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Kiwi, Actinidia chinensis / Actinidiaceae
Postharvest Atmosphere Management
Kiwis must be cooled at 0ºC and preserved in store rooms with relative moisture around 95%. The use of controlled atmosphere enables their storage for up to 5 months.

For the good preservation of kiwis it is very helpful to use pre-cooling, that is to say, to put them under low temperatures as soon as possible after the harvesting. According to some authors from New Zealand, the optimal temperature for storage is between 0 and -0,6ºC; the freezing point of kiwis is around -2ºC and -2,5ºC, reason why cold storage temperatures below -1ºC may bring about serious consequences (alterations of the pulp, slightly unpleasant taste...)

The control of the relative moisture in the cold store rooms is very important; it is thought that 95% is a suitable percentage to avoid blight and to keep the hardness of the pulp.

The air composition in CO2 and O2 is also very important. According to some Australian trials, the preservation in controlled atmosphere with contents of 3% of O2 and CO2 enables the preservation of kiwis of up to 5 months.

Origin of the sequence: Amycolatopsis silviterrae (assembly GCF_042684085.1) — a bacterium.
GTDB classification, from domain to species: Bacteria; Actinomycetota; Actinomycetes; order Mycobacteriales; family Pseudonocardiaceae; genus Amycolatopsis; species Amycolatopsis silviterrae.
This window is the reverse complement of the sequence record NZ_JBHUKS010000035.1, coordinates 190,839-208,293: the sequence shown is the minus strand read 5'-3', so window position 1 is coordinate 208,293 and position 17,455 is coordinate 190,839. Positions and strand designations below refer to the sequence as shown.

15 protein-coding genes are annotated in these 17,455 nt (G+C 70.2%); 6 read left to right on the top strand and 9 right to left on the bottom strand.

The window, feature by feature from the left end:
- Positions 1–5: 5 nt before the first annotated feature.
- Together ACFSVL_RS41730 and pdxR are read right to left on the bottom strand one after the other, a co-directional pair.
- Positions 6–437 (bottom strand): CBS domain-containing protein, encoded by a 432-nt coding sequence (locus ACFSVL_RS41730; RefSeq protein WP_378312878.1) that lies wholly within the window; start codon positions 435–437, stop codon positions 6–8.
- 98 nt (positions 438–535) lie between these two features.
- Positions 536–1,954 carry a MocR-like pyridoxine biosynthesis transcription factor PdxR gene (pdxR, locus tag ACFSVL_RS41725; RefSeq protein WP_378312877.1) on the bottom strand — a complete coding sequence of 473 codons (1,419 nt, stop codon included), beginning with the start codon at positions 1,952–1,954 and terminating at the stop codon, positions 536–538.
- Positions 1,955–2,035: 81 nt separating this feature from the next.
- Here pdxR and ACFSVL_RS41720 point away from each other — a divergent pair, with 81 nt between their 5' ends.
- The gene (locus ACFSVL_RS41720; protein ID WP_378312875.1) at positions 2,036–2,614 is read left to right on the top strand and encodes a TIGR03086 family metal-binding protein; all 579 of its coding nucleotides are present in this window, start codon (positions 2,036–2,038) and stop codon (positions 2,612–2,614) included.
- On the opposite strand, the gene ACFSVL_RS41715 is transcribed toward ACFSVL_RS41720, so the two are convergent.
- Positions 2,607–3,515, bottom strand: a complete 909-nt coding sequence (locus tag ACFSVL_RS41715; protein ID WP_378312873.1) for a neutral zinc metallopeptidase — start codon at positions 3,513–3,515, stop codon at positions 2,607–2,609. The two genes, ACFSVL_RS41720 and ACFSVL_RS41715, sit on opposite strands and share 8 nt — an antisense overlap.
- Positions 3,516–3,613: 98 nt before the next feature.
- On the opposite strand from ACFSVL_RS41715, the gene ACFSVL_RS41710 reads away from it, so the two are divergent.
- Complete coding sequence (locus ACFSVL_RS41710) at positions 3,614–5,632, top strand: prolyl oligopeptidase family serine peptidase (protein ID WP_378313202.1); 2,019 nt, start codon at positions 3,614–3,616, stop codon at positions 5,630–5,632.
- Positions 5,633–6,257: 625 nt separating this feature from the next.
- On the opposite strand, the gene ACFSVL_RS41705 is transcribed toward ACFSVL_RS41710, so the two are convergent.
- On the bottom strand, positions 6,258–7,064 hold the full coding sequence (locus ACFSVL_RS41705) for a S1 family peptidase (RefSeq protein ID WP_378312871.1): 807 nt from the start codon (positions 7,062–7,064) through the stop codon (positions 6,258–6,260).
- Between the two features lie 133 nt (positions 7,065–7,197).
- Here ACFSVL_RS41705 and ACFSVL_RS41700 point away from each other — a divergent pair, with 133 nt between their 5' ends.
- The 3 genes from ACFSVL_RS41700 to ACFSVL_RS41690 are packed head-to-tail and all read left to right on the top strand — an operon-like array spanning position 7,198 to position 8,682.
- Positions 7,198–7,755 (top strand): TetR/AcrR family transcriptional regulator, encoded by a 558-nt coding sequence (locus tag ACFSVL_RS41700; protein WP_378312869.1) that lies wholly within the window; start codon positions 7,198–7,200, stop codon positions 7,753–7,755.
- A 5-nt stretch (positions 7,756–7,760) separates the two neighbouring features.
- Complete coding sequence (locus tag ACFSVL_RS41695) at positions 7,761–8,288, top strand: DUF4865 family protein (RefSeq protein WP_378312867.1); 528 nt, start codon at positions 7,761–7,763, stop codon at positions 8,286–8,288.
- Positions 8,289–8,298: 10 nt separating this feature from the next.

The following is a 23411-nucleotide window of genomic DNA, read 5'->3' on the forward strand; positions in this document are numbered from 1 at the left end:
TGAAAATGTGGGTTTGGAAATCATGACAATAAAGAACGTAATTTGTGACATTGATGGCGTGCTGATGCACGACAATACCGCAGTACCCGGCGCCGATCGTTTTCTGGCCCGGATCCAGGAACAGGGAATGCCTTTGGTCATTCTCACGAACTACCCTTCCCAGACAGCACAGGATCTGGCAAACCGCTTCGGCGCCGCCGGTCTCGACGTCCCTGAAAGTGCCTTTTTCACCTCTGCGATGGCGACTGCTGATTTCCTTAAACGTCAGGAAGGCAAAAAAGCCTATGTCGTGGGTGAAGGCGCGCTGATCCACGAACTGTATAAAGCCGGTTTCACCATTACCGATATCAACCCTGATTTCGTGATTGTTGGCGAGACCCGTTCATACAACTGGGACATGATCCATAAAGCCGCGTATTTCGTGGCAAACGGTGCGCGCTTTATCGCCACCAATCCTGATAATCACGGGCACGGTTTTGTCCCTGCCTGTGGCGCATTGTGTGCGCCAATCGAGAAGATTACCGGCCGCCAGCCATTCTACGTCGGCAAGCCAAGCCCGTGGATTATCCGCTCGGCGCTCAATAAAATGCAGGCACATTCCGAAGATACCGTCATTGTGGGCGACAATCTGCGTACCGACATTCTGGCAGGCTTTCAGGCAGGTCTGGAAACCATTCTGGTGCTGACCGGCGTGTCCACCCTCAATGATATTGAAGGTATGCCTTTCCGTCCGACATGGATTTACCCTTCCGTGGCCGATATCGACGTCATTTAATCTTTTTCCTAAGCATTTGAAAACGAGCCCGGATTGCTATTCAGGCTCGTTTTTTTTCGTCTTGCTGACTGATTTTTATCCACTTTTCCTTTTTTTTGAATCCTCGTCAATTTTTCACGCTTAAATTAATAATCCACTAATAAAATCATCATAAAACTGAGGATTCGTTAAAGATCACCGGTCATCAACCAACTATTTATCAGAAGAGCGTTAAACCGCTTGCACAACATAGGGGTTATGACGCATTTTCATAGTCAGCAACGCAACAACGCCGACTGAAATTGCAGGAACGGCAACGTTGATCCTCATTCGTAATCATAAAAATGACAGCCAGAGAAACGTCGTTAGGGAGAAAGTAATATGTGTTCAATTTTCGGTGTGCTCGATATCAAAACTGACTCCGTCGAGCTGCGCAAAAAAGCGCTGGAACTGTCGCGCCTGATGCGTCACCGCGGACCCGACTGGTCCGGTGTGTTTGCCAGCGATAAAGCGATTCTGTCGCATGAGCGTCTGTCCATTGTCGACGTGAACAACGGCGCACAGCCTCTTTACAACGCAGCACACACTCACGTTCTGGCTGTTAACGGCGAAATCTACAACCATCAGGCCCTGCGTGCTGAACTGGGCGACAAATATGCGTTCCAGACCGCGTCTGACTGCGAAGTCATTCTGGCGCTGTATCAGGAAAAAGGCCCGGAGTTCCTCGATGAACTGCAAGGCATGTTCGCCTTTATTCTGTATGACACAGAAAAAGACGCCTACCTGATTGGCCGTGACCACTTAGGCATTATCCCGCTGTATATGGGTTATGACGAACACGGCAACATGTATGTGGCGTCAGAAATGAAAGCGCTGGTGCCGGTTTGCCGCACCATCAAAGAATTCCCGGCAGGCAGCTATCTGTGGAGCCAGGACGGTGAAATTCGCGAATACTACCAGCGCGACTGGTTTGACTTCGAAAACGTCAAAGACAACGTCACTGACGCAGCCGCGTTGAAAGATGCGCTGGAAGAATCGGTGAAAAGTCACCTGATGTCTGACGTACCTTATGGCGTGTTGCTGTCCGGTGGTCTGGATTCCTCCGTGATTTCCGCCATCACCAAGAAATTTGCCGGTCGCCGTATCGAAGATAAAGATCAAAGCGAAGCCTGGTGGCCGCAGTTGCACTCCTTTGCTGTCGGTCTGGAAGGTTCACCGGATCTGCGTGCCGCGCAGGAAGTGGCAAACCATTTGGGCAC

Another factor to take into account is the presence of ethylene in the environment, since it accelerates the maturation of the climacteric fruit and kiwis are one of them, so they are sensitive to the effects of ethylene. The ethylene contained in the storage rooms comes from the fruit or other external sources. Kiwis produce ethylene at a rate of 0,1-1,0ml/kg/hour, at 20ºC and other fruit like apples, oranges, etc., produce higher amounts, reason why it is recommended not to store kiwis together with this kind of fruit.
Postharvest Problems
The post-harvest problems are mainly due to inadequate conditions of storage, although they can also be affected by the attack of fungi like grey rot.

Dehydration
The fruit without protection, in an environment with normal relative moisture, tends to dehydrate very quick until it reaches a noticeable wrinkling. This is a very negative factor, not only for the loss of weight, but also because of the considerable worsening of the organoleptic characteristics.

Chilling injuries
Extremely low temperatures cause damages that are evident by the alterations of the pulp that acquires a translucent dark green colour and soft consistency; the taste is much sweeter and less pleasant.

Diseases
Concerning pathogens, the fungus Botrytis cinerea, that causes the grey rot, is the only one capable to give rise to damages of significant economic importance during storage.
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